Having covered everything from the prairie of his home state of Kansas to potato farmers in Peru, Jim Richardson is a familiar name from both National Geographic Magazine and National Geographic Traveler.
If you’ve followed Jim’s career you may have noticed his passion for Scotland. In Traveler‘s hot-off-the-press August/September 2012 issue, Jim’s evocative account of the Inner Hebrides convinces us to fall in love with their rugged beauty right along with him.
Traveler photo editor Krista Rossow interviewed Jim about photography and why Scotland remains his enduring travel muse. Here’s what he had to say.
Krista Rossow: Jim, you managed to make beautiful photos in a place where the wind roars, the rain pours, and the clouds gather and sulk. Do you have any tips for photographers who want to make the best of a gray day?
Jim Richardson: I love the Scottish islands for all of their diversity — because they are wild as well as beautiful. So when the weather turns brooding and temperamental, when the hills are wreathed in clouds, when the beaches are strafed by winds, then I feel like the full glory of the islands is at hand. In other words, don’t try to make the best of a gray day. Hope for more. Hope that the clouds will be lowering and menacing, not just blandly gray.
The opening picture of Lawrence MacEwan up on the hill would have been bland and without character on a bright blue day. Beautiful, perhaps, but somehow lacking in elemental truth.
On the technical side, our eyes deceive us on gray days. The sky looks dark but is, in fact, quite a bit brighter than the landscape below. So it washes out. The whole scene is lackluster. A half-gray neutral density filter is the cure for that problem. It darkens the sky, bringing back the scene to match what we saw in our mind’s eye.
KR: What are a few of your favorite images that didn’t make it into the story?
JR: The horses out on the beach near Lawrence’s farm on [the Isle of] Muck were just wonderful, nuzzling up and making pests out of themselves — but it was a scene of improbable strength and grace, too.
Next morning, I photographed Rafael MacNeil, a young man raised in Lawrence, Kansas traveling the islands in search of his Scottish roots.
KR: It seems like the people you encountered were kind and generous of spirit. Folks from the Midwest, where you’re from, have a similar reputation in the U.S. Do you think that’s part of what draws you to the Inner Hebrides?
JR: They were generous and it made me feel thankful, something which is precious at any age. Funny to say, but yes they were much like my neighbors at home in Kansas. Not the bland stick figures imagined by urbanites, but crafty folk who live by their wits and wisdom, ready with both humor and help. Kind and generous? Yes, but aren’t people in most places like that? You just have to be open to finding them. To me it is the natural condition of the world.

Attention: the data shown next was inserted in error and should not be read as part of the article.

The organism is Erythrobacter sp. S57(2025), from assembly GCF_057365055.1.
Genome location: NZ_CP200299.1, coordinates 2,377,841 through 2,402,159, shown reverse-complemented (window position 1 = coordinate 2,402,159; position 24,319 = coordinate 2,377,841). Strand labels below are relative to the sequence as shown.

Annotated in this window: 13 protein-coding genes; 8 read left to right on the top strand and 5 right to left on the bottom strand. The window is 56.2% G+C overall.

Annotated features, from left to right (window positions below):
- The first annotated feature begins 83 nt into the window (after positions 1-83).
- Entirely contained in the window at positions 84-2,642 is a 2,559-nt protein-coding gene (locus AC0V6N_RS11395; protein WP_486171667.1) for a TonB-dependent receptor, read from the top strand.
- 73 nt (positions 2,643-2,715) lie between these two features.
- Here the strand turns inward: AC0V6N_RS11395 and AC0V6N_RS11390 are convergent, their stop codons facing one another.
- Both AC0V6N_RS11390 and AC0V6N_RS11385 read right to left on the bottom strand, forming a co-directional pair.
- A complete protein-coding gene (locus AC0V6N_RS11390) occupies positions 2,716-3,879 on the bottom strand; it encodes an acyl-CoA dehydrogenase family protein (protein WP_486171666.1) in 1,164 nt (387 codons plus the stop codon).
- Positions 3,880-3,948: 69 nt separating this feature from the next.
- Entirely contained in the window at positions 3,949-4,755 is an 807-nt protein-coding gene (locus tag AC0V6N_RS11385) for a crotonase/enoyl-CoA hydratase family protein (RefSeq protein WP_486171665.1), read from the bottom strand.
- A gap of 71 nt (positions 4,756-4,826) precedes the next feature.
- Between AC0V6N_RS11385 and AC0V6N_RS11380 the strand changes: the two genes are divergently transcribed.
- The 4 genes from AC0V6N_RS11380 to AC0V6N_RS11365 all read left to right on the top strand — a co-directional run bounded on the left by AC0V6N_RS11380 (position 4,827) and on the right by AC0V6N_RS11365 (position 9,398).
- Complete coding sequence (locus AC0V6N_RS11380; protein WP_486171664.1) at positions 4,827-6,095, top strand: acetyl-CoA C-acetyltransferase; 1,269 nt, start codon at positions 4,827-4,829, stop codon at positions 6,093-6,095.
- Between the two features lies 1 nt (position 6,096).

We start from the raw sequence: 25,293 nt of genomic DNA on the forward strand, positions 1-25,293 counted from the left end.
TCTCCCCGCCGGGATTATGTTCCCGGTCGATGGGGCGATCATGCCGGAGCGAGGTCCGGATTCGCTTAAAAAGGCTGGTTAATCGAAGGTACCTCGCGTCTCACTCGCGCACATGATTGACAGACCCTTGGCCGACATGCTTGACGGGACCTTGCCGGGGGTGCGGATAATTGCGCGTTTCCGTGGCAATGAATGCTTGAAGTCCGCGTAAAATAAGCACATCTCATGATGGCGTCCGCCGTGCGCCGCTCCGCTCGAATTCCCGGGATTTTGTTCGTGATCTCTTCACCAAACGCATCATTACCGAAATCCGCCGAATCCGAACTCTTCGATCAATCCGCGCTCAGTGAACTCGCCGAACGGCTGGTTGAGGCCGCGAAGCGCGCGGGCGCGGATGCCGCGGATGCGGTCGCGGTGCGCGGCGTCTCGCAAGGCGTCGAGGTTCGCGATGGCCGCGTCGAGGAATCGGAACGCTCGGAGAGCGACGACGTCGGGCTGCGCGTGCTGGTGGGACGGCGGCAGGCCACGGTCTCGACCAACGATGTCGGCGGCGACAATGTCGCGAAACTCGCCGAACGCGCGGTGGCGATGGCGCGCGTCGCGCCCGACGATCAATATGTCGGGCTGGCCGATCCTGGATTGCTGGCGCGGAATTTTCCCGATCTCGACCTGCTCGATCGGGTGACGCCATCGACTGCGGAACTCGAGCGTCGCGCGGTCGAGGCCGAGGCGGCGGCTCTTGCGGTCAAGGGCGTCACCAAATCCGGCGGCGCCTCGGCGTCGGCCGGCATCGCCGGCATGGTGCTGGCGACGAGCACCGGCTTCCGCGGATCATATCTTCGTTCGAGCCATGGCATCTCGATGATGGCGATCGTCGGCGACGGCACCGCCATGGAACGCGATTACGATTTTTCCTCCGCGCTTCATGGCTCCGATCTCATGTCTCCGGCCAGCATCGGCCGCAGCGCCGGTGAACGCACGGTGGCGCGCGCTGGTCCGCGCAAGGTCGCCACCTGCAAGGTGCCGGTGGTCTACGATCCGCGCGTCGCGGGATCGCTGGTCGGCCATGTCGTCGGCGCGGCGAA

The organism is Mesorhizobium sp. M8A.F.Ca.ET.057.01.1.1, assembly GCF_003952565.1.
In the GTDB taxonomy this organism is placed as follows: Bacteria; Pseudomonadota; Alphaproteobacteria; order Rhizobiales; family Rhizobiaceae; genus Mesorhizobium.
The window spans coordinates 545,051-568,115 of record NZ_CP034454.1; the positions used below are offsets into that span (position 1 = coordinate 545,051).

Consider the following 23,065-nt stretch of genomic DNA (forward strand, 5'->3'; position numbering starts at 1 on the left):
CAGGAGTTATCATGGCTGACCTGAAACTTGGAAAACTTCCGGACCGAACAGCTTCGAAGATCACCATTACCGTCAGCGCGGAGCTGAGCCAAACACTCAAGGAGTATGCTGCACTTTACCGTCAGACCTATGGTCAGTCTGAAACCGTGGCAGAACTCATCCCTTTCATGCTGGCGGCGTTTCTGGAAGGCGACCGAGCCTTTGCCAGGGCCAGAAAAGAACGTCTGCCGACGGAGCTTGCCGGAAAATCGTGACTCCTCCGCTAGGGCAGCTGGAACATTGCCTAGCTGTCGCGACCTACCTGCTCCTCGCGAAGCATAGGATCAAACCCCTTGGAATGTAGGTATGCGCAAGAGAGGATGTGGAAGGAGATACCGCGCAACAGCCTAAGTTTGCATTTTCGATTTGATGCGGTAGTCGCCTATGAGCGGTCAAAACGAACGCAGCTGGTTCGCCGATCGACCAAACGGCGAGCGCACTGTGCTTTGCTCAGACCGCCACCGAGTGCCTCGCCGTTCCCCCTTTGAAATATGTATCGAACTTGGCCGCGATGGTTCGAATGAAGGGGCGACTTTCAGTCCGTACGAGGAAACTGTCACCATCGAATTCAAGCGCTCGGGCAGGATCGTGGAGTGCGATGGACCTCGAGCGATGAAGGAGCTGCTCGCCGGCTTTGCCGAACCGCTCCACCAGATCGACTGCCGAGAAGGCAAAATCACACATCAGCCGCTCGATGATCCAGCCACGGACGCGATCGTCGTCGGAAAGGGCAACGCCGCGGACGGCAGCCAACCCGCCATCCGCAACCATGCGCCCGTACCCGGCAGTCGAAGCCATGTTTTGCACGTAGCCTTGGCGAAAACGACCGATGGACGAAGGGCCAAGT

Perhaps I just like the odd ducks of the world. I feel at home amongst rural people. I like their sense of independence — the way they invent themselves anew in these remote surroundings How they reach into their souls and come out with the improbable. Perhaps it is that I speak the language of remote places, about the basic needs of life, without the need to embellish.
KR: Tell us about one of the people you met during your visits to the Scottish islands that didn’t make it into the feature story.
JR: Well, the Knoydart Ukulele All-Stars got lamentably short shrift. What an evening we had with them in the Inverie town hall (where they were practicing) and then down at the Old Forge pub where the music went on, much abetted by free-flowing pints. And that in the community of a hundred people,
with no road in or out. You have to get there by boat or hike in for two days. I didn’t know I could sing that loud while still taking pictures. I wanted to come home and buy a ukulele.
KR: How many times have you been to the Hebrides? Which of the islands are still on your list to visit?
JR: I’ve been going to the Hebrides for over 15 years now [with] more visits to the Outer Hebrides over the years — which made the small islands of the Inner Hebrides particularly alluring. I still have not been to a bunch of them — Coll and Tiree, Raasay, Canna, Luing and Scarba, Ulva, Lismore and Gigha. So I’m in no danger of running out just yet. Oh, and yet to visit are the Summer Isles up north in Sutherland, and Handa (which is a bird colony,) as well as a whole bunch of rocks and skerries where just setting foot is arduous.
KR: Like many of the people you met on the islands, might I one day hear about you up and buying a house sight unseen in the Inner Hebrides? (And can I come visit?!)
JR: Aw, I’d have to settle down, then, and pick just one. How could I do that? But if I do you’ll be welcome and we’ll have a wee dram by the peat fire. That’s a pretty thought.